Periodic boundary conditions

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A liquid, in the thermodynamic limit, would occupy an infinite volume. It is common experience that one can perfectly well obtain the thermodynamic properties of a material from a more modest sample. However, even a droplet has more atoms or molecules than one can possibly hope to introduce into ones computer simulation. Thus to simulate a bulk sample of liquid it is common practice to use a 'trick' known as periodic boundary conditions. If one has a cube of atoms/molecules, the molecule leaving one side enters on the diametrically opposite side. This is analogous to the arcade video game Asteriods [1], where one can imagine the action takes place on the surface of a torus. In general, a simulation box whose dimensions are several times the range of the interaction potential works well for equilibrium properties, although in the region of a phase transition, where long-range fluctuations play an important role, problems may arise. In confined systems periodicity is only required in some spacial dimensions.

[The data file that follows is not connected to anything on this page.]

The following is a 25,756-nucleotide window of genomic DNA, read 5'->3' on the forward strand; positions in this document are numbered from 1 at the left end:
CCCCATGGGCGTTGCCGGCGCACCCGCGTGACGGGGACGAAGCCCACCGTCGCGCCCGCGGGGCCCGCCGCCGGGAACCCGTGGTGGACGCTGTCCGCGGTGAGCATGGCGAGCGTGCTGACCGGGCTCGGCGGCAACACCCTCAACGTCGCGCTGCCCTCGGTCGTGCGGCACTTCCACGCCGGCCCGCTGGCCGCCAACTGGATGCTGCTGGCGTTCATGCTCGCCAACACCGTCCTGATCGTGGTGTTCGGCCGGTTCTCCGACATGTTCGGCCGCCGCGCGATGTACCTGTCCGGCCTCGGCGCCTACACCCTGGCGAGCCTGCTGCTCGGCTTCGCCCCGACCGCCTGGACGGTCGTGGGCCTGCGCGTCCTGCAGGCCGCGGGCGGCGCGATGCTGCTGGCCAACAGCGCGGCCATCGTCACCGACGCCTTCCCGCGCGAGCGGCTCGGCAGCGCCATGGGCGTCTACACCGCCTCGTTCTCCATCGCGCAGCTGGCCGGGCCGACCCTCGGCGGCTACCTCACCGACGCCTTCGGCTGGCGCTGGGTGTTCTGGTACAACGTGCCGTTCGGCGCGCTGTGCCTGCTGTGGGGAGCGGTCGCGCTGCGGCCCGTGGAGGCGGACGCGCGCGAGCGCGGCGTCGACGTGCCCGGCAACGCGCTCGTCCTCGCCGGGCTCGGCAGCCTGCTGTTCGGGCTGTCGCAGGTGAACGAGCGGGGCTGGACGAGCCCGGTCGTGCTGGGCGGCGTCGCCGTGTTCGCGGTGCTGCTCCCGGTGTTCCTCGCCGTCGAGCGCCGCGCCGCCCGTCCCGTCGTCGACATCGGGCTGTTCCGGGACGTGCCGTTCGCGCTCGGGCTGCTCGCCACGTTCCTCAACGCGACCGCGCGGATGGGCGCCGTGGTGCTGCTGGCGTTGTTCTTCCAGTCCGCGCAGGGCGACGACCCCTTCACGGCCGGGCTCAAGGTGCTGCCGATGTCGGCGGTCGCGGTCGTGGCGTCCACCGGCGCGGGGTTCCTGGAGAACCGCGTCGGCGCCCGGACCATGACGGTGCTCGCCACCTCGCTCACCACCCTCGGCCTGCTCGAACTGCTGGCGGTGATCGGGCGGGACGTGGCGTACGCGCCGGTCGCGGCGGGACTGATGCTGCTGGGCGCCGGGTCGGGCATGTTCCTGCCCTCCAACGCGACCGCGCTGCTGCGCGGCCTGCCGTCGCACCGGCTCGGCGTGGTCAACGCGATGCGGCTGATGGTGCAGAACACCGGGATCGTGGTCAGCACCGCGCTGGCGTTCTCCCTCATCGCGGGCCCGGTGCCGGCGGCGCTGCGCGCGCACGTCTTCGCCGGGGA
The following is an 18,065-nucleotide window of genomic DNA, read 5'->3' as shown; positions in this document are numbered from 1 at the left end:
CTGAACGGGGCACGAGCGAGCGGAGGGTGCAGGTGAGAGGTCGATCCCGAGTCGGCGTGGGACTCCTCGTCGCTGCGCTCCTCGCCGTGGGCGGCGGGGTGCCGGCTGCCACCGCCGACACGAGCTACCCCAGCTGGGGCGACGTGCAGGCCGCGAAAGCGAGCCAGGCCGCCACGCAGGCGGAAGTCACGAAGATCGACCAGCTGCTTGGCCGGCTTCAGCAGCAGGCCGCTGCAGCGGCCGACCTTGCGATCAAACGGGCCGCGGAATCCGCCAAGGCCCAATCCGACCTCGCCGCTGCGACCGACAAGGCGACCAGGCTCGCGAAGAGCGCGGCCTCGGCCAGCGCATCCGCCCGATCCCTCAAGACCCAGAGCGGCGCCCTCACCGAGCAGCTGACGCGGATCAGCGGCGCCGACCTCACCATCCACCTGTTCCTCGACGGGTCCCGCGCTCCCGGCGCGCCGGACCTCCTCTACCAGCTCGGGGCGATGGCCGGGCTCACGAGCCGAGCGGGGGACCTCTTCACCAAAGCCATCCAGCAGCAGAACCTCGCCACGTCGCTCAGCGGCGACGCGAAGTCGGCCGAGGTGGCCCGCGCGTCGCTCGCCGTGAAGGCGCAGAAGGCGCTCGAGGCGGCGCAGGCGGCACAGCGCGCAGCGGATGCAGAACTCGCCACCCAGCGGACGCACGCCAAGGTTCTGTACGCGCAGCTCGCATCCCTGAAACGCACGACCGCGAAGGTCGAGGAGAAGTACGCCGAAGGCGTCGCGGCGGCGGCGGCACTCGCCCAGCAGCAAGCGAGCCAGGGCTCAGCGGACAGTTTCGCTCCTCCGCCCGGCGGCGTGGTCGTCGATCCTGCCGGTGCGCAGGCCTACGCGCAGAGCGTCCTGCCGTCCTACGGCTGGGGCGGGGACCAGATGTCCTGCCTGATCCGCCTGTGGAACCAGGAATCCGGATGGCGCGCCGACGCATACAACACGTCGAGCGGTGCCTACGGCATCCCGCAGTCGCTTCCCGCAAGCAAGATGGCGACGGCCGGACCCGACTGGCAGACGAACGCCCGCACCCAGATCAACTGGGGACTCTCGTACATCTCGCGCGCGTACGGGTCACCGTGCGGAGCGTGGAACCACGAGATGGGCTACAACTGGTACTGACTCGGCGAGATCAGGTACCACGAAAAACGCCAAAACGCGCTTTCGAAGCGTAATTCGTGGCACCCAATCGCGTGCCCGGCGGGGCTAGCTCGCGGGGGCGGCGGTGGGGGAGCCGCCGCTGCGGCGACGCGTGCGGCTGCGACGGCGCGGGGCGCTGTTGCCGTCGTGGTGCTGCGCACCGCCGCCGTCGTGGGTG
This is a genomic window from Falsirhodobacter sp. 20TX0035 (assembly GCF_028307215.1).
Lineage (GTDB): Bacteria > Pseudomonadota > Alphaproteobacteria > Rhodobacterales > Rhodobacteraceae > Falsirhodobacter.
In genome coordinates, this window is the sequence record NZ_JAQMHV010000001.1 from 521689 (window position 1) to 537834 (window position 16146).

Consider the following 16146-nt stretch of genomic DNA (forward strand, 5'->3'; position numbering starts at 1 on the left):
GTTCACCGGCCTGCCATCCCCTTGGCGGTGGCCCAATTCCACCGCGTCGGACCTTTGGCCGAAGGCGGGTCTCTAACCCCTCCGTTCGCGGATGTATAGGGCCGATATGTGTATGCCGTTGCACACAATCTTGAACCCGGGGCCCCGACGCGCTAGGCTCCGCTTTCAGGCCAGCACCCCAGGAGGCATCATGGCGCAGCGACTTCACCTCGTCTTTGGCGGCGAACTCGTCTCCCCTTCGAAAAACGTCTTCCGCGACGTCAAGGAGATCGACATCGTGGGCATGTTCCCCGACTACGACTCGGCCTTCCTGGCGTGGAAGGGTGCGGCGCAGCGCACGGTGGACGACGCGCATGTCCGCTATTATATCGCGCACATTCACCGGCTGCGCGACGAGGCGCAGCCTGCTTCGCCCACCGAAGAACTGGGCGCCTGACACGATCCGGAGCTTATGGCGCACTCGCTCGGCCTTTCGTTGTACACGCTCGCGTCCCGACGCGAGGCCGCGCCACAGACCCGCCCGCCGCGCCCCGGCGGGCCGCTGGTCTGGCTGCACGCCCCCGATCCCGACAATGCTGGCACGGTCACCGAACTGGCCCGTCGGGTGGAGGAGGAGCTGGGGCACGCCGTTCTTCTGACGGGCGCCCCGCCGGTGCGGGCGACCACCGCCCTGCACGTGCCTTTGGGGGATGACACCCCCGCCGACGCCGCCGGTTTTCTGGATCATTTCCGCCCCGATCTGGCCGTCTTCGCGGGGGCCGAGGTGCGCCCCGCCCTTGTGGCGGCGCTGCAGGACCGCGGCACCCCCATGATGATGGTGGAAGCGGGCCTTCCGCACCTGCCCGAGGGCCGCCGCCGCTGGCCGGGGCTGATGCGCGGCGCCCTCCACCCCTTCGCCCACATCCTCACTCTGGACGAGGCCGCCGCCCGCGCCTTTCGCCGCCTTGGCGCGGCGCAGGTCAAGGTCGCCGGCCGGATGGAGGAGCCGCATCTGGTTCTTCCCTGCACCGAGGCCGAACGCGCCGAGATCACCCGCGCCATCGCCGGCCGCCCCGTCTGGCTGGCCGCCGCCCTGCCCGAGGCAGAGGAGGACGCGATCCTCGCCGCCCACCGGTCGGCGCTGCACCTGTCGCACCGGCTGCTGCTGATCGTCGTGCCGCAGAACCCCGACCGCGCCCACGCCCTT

List of periodic boundary conditions




Truncated octahedral


Rhombic dodecahedral



Hexagonal prism

See also


Related reading

External resources